Pope highlights Israeli injustice
When the Palestinian prime minister Mahmoud Abbas and the Israeli president Shimon Peres meet at the Vatican, what will they talk about? Pope Francis, on his visit to the Holy Land, extended an invitation for the two to have a “heartfelt prayer” in the city state. Both agreed. Doubtless, when they meet, there will be much talk of mutual understanding, shared histories and common grounds.
But there almost certainly won’t be discussion of the type that the Palestinians need: when will the siege of Gaza end? When will the occupation of the West Bank be brought to a close? Will the hundreds of thousands of illegal settlers ever leave? Will any Israeli leader ever sign the Arab peace plan?
These are political questions and are outside the power of the pope to discuss, let alone enforce. Indeed, with such intransigence from Israel’s prime minister Benjamin Netanyahu, such a powerful settler movement and a fiercely pro-Israel lobby in the United States, it is hard to imagine anyone finding a way through. Change is likely to come, as it did in apartheid South Africa, through international economic pressure. The BDS movement to boycott, divest and sanction Israel’s occupation is having a real impact: last week, the European Union, Israel’s biggest market, banned the import of poultry and eggs from illegal Israeli settlements.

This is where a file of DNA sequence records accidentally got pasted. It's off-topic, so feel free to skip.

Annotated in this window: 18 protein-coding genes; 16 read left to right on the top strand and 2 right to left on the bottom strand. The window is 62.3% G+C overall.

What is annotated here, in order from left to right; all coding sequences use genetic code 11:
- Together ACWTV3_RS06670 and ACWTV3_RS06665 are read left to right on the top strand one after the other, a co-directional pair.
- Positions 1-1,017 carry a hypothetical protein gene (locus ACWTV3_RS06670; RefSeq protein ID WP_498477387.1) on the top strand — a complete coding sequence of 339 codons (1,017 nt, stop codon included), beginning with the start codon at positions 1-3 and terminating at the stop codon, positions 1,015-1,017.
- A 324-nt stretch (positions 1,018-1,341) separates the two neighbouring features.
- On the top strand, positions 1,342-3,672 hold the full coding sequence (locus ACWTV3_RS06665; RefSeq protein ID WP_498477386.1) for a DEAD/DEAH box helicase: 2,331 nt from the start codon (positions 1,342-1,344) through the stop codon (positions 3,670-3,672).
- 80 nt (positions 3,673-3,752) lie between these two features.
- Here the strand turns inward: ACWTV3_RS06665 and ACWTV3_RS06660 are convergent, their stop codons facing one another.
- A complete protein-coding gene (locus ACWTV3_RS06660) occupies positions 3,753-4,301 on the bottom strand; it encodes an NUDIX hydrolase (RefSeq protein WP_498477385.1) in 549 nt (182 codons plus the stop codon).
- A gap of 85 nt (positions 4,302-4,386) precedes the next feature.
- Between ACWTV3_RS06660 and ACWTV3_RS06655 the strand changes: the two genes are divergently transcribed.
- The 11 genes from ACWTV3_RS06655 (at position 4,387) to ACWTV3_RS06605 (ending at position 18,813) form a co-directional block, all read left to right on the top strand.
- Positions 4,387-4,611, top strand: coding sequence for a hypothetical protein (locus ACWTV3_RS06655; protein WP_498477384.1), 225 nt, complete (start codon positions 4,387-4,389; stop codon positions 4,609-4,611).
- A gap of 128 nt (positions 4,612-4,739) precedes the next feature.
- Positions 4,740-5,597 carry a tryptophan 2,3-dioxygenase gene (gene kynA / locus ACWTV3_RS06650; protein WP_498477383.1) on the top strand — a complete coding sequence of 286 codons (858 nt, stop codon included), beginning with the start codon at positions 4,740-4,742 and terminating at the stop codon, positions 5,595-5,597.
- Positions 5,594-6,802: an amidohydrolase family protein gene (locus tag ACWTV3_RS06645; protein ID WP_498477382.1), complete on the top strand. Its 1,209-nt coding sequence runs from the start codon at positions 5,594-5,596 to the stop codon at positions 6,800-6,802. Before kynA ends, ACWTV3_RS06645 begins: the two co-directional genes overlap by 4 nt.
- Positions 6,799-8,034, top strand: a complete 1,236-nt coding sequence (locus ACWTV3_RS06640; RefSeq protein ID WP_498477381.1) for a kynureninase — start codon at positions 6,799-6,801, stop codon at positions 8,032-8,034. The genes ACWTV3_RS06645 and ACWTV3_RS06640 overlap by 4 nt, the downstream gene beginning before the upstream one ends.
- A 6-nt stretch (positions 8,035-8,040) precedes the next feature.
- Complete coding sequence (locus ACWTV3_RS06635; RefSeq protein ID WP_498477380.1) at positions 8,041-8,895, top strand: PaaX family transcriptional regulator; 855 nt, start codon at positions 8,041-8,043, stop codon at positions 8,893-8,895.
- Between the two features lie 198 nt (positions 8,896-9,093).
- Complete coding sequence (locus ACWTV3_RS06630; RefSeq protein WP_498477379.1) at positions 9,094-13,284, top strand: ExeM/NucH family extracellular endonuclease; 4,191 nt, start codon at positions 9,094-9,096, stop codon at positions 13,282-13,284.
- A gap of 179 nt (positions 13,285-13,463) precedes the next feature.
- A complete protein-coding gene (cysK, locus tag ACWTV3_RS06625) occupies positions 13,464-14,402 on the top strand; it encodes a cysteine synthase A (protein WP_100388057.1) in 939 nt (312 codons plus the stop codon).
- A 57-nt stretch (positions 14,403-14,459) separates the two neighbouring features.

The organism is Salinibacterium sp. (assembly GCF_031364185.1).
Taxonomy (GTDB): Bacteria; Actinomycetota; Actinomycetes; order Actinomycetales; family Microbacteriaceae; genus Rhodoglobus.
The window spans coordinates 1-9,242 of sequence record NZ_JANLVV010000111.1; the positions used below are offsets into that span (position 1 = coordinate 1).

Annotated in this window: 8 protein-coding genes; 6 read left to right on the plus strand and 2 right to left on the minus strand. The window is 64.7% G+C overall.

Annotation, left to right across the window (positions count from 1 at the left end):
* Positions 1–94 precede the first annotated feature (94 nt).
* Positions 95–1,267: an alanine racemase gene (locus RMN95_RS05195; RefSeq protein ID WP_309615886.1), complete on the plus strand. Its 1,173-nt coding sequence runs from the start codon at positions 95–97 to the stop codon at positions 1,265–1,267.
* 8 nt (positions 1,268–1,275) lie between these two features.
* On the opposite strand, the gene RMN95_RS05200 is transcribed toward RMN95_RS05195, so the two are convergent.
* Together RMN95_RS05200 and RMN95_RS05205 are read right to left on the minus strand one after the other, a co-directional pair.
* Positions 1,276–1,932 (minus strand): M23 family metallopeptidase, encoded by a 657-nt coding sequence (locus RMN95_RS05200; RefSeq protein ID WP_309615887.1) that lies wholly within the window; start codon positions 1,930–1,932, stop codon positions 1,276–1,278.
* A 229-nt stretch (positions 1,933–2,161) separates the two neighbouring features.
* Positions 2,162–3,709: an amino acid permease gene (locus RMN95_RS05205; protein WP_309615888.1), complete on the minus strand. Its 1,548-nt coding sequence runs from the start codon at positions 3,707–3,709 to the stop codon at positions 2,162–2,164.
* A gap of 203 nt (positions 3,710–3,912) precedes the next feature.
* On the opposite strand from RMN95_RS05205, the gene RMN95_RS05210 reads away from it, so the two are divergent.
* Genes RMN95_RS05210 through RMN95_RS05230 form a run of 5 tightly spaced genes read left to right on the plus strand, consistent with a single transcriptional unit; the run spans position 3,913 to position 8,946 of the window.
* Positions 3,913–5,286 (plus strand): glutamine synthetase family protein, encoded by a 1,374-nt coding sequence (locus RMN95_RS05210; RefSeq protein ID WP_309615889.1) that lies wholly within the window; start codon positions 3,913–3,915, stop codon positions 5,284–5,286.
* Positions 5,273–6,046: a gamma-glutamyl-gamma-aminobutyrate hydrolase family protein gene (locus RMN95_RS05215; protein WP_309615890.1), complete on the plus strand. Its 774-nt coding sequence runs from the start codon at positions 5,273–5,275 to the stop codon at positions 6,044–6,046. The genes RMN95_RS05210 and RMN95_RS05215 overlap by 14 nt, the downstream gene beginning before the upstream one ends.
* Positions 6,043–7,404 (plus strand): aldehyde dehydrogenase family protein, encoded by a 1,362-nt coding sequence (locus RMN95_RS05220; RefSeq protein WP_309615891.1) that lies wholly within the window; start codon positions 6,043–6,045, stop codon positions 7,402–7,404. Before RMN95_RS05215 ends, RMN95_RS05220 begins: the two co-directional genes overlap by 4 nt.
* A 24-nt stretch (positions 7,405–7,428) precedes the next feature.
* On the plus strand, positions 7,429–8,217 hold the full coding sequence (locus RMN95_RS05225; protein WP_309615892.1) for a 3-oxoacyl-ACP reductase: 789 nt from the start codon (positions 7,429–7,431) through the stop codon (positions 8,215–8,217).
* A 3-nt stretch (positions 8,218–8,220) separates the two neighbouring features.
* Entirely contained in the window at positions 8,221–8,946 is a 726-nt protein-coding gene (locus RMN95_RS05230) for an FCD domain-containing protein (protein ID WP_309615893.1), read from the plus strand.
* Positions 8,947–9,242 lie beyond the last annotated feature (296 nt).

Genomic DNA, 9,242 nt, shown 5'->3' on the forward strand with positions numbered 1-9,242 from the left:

Yet there is still a role for the pope and for other religious leaders. The first is the power to speak up. Merely by involving himself in the conflict, Pope Francis has broken the mould and taken a stance. It may not seem like it, but the relatively small gesture of visiting the towering separation wall outside Bethlehem was enormously symbolic. The sight of one of the most prominent Christian leaders unable to reach the town where Jesus Christ was born highlights the cruelty of an occupation that affects Christians as well as Muslims.
Secondly, it is within the power of the pope to highlight the injustice of the occupation without parroting the narrative of “equal blame”. This is not, as so often implied, a conflict between two equal sides. It is a conflict between an oppressor and the oppressed. Pope Francis’ intervention has highlighted that and shown the importance of seeking genuine justice, not merely a political solution.
Published: May 26, 2014 04:00 AM